Does The Biggest Loser Promote Healthy Weight Loss?
I thought we might pass this along on dietivity, since so many of us are familiar with the show The Biggest Loser.
In her latest interview featured on the blog bodylovewellness.com, Kai Hibbard, The Biggest Loser finalist from Season 3, not only claims that the show gave her an eating disorder but also that producers dehumanized the contestants, distorted their weight loss results, forced them to exercise when injured, and denied them the right to consult with qualified nutritionists, among other things. But is this really the whole picture? Should we dismiss the whole program for one disgruntled contestant, who is now selling diet pills? (source: http://kaisdiet.com/)
“I think when I was on the actual ranch we were eating between 1,000 and 1,200 calories a day, I’m not certain. The thing is, it got worse when I got home. . . . I would get e-mails constantly from the producers: ‘what have you done today?’ ‘are you working out enough?’ It was just always, always, always. At that point, [I had] all the pressure on me, and [I was] trying to do right by what I had been told is the best thing to ever happen to me. And they would tell you all the time, ‘200,000 other fat girls were in line right behind you. How dare you waste this experience? How dare you let anybody down?’
“So I got to a point where I was only eating about 1,000 calories a day and I was working out between 5 and 8 hours a day. . . . And my hair started to fall out. I was covered in bruises. I had dark circles under my eyes. Not to get too completely graphic, but my period stopped altogether and I was only sleeping 3 hours a night. I tried to tell the T.V. show about it and I was told, ’save it for the camera.”
Even if we don’t personally follow it, we all know someone who’s trying the diet plan, tackling the videos, or who simply finds inspiration in the struggles of other regular people confronting their weight loss issues.
Let’s face it: Achieving lasting change through diet and exercise is daunting, but watching the contestants on The Biggest Loser reassures us that it’s possible, despite all the drama and controversy that naturally accompanies the reality-tv format.
Despite what some people seem to want us to believe, being extremely overweight is not comfortable or healthy for many of us.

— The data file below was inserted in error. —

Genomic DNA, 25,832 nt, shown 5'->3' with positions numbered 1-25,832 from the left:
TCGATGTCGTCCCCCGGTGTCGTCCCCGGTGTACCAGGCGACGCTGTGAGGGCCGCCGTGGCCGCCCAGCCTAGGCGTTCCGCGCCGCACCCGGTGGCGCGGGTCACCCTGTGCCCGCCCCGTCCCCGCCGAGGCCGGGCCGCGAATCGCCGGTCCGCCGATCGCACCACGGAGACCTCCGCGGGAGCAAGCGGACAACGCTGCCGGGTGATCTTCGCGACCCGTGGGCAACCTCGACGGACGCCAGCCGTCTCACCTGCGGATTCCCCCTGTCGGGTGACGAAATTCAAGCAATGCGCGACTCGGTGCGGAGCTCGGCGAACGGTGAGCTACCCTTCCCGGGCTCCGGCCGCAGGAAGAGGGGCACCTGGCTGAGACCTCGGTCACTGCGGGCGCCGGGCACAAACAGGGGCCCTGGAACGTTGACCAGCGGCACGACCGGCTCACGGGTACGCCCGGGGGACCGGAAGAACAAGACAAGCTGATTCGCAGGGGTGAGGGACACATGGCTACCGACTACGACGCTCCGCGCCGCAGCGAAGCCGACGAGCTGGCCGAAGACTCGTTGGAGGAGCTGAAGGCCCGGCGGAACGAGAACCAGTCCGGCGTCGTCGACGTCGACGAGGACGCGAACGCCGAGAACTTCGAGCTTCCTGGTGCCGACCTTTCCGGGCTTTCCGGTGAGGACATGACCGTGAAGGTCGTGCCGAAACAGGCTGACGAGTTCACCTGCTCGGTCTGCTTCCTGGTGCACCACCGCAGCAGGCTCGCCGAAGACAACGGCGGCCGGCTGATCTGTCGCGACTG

Sure, there are a few who are quite happy and live well being large – more power to them! But when it comes to the prospect of chronic, debilitating illnesses like diabetes or heart disease, then being too heavy is a legitimate concern. Same thing when it comes to simply wanting to enjoy playing with our kids, or just being able to feel comfortable in our own bodies and not getting winded after one flight of stairs. It’s the desire for successful weight loss and a healthy body, not a beautiful body, that drives the popularity of The Biggest Loser.
As for Kai’s allegations…
Why, haven’t any other contestants spoken out? After nine seasons, Kai shouldn’t be the only one that was subjected to all of that abuse, dehumanization, and lack of proper medical monitoring/care.
She is trying to sell diet pills. This was a question that the interviewer failed to ask, and it is a legitimate one.
It’s just common sense that the time span for weight loss in the show will seem distorted. It’s in a condensed format that is meant for TV, and hopefully most people already realize this.
Lastly, it shouldn’t be surprising that contestants lost water-weight – they are in a competition…
..Unlike the rest of us who watch the show, or follow along with The Biggest Loser diet plans and videos. Our situation is completely different – it’s a battle with our own weight loss issues, not an olympic-scale endeavor in front of cameras. While the dehumanization that Kai describes is wrong and her eating disorder is tragic, it doesn’t mean that the rest of the contestants share her perspective, or that we will fall into the same situation as she did.
Weight loss is not merely an issue of vanity or fitting into society’s norms, especially in the US, where over half of us are overweight – we already “fit” in! It’s an issue of living a long, healthy, and active life! If The Biggest Loser inspires us to make those healthy changes, then that’s a good thing. As with everything on tv, we just ought to put it into context.
The Biggest Loser Cookbook